If we choose the former, we could easily conclude that confidential contracting provides the industry more commercial flexibility and a significant competitive tool that was not available under the 1984 Shipping Act. If we adopt this perspective, we could say that things are better than before and do nothing more than enforce the letter of the law.
If we choose the latter, however, our perspective becomes one of realizing that OSRA is simply one step towards deregulation, and that we should be more active in administering the law to guide and shape our industry toward a future ideal, the "free" market.
In order to effectively promote a greater reliance on the marketplace within our industry, it's no secret that I think the major issue which needs to be addressed is the issue of antitrust immunity.
While one could argue that from a pure economics perspective, there are no prohibitions against monopolies, I think that any reasonable person would define the "free" market as one which includes the kinds of antitrust laws that we have in place in this country.
If we accept this assumption, we would have to conclude that the concept of antitrust immunity runs counter to the principles of a "free" market.
While it's arguably legal for the sharing of information under antitrust immunity, between what would otherwise be natural competitors regarding market conditions and the competitive consequences of contemplated operational and rate decisions to occur, I'm troubled by the resulting elimination of business risk and competition among carriers.
I'm troubled by the many calls I received early this year telling me that there were no negotiations for contracts, only a "take it or leave it" offering. I'm troubled that this scenario was possible only because carriers knew that their so-called competitors agreed not to deviate from this approach. I'm troubled when I get calls telling me that there are carriers looking for ways to reduce transportation costs for direct account shippers while not offering the same consideration to OTIs. I'm troubled when I get calls telling me that there are some carrier representatives who candidly tell shipper agents that there are no secret rates among carriers. And I think all of you should be troubled as well.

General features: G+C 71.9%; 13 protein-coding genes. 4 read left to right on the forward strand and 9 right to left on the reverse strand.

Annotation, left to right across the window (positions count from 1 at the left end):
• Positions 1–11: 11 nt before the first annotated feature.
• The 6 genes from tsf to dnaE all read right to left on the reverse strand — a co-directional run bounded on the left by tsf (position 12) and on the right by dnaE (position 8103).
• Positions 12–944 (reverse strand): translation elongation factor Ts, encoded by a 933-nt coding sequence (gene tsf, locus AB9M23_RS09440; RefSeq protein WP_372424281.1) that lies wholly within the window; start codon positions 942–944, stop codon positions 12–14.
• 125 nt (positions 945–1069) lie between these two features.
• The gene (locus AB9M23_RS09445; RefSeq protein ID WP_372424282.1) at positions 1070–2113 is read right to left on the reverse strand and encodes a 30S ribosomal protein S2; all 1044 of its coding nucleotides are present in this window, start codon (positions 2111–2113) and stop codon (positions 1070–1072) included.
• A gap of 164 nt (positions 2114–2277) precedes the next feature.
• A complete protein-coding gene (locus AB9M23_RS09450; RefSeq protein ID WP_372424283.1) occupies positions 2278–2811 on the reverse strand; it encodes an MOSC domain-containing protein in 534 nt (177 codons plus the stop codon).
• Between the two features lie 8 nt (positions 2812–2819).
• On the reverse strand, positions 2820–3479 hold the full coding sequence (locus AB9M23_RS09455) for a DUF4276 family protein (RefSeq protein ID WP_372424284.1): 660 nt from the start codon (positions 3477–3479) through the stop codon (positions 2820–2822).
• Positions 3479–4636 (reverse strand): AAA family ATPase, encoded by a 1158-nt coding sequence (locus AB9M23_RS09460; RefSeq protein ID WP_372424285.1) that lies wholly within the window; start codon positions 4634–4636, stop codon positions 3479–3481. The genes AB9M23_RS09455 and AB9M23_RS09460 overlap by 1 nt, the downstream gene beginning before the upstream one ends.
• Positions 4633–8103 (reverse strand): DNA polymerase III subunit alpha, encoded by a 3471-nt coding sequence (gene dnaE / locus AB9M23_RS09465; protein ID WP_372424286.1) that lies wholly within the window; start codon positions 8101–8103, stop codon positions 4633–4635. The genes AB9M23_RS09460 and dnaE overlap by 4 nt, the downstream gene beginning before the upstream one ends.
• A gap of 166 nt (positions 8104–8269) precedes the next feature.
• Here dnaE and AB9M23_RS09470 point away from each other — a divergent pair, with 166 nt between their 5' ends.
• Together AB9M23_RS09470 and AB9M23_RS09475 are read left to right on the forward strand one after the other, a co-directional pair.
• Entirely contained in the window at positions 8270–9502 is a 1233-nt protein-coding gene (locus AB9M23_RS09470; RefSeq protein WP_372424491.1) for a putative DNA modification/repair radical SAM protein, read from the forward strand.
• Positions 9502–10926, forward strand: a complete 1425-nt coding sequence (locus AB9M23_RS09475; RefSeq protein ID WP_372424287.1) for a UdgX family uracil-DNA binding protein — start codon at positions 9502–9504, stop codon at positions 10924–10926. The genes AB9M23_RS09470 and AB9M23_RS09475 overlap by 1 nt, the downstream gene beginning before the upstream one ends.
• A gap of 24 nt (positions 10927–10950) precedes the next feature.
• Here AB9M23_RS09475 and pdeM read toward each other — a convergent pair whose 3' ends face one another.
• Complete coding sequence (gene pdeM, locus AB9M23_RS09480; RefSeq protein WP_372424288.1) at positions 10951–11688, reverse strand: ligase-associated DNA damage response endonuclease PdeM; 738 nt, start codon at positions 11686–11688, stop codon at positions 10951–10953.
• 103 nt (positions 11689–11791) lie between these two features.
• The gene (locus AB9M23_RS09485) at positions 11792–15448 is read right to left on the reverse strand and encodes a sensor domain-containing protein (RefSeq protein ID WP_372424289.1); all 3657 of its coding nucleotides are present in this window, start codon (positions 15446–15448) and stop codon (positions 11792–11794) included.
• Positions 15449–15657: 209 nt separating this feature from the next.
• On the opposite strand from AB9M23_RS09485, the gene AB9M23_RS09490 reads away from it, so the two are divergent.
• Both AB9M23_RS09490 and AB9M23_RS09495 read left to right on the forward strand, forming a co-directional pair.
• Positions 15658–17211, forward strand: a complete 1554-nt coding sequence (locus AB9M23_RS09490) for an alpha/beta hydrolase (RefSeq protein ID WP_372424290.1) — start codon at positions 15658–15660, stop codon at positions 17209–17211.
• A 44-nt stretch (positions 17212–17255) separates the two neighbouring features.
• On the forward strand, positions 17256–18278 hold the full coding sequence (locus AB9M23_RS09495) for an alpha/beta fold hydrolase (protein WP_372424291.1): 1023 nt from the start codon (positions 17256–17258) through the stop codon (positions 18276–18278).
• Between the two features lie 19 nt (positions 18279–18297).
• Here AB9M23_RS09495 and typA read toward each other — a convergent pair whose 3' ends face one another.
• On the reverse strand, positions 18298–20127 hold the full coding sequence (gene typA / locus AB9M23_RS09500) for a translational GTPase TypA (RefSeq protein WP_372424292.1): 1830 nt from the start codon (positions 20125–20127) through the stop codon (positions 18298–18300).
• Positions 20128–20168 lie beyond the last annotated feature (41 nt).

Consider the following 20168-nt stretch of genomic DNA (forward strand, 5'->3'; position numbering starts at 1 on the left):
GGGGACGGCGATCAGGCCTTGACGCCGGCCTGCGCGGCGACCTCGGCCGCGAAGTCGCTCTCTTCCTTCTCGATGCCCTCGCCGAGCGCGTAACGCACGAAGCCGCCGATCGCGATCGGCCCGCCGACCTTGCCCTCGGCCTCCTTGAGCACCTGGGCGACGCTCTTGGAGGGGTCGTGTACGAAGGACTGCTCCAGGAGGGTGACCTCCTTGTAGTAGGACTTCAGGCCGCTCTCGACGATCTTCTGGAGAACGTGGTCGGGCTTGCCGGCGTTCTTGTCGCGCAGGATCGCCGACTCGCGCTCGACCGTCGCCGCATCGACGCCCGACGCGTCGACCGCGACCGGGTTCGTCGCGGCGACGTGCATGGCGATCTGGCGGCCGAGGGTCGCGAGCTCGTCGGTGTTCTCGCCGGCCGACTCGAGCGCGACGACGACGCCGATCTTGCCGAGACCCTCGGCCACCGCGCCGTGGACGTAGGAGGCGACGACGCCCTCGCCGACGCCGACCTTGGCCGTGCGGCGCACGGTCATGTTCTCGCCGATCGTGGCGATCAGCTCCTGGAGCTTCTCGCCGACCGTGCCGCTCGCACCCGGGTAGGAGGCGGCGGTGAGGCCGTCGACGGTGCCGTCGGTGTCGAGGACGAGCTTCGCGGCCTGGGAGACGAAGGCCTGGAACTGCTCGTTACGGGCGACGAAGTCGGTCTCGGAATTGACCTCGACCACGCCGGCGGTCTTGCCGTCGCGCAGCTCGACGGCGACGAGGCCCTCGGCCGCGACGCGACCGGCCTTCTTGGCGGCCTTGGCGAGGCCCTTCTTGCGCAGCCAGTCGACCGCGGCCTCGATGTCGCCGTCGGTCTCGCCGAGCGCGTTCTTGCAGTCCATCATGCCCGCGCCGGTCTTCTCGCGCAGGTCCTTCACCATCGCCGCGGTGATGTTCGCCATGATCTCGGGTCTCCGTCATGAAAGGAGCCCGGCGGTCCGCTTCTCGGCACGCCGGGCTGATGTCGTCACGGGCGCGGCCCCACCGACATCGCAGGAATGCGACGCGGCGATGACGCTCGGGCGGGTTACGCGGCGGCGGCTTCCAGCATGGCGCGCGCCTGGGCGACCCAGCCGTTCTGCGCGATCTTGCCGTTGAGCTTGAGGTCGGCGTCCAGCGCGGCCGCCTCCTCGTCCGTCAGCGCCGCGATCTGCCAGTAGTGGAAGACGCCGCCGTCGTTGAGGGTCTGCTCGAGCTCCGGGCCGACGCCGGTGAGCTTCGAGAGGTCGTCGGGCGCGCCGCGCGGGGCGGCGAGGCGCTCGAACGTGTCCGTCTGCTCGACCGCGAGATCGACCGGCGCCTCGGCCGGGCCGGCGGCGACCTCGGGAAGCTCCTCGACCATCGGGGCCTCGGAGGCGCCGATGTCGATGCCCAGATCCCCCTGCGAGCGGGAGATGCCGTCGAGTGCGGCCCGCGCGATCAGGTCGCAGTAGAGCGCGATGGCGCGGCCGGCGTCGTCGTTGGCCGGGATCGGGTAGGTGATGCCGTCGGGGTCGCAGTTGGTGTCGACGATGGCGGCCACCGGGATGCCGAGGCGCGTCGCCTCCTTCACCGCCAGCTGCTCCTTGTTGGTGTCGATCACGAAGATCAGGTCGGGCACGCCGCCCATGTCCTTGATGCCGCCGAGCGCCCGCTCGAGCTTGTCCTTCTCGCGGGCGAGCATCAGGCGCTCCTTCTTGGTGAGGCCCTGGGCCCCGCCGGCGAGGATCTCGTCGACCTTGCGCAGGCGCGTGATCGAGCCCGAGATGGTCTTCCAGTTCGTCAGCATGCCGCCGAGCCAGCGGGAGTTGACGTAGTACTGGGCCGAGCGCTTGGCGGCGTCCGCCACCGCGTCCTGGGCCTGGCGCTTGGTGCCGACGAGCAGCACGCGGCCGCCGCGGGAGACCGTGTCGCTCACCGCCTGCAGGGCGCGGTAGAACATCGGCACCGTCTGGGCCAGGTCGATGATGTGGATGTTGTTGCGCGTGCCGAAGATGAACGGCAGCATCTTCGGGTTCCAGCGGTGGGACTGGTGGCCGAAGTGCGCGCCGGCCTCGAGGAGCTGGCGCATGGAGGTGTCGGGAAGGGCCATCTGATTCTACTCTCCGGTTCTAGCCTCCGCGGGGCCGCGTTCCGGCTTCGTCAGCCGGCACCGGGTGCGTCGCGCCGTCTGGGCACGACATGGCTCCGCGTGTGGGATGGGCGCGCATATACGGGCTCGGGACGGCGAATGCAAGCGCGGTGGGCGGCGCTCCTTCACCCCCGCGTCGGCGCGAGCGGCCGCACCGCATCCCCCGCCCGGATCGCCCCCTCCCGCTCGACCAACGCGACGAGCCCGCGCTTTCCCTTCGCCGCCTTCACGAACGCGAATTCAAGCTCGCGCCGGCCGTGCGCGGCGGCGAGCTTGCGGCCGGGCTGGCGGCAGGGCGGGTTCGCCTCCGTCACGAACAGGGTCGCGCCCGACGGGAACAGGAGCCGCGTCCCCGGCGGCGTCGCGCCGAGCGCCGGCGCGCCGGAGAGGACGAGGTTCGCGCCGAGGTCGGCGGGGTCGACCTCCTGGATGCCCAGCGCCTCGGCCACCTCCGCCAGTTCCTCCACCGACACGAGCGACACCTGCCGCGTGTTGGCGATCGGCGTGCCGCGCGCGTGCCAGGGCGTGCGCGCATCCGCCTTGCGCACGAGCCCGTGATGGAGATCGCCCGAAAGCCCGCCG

I have no way of determining whether any of this "street" talk is true or not, but it's all troubling nonetheless because as long as OSRA defines our marketplace in a way which includes unfettered antitrust immunity, these kinds of scenarios could be happening. These are precisely the kinds of marketplace dynamics which tell me a lot more about life after OSRA than simple indications that contracts were signed with little or no complaints.
That the recent activities of the carriers are technically in compliance with the law does not imply in my mind, that the resulting behaviors are necessarily reasonable or more reflective of the marketplace. And I do want to remind everyone that OSRA continues to obligate the FMC to guard against "unreasonable" behavior, an obligation and responsibility that I take very seriously.
So, is OSRA a success? From my perspective, the answer at this time has to be no.
Does it need to be changed? Maybe, maybe not. There are many who have said that more time is needed for the intended benefits of OSRA to be realized. To a certain degree, I agree. But it should not preclude our policy makers from exploring other regulatory scenarios which may improve things. This is no different than any of your businesses continuing to look for better ways to do things even as certain goals are achieved. You should expect no less from your regulators.
Ultimately, I agree with what Barry Horowitz said in his opinion piece in last week's Journal of Commerce, that "OSRA has brought the potential for real change" in our industry. It's up to all of us to help our industry move in the right direction.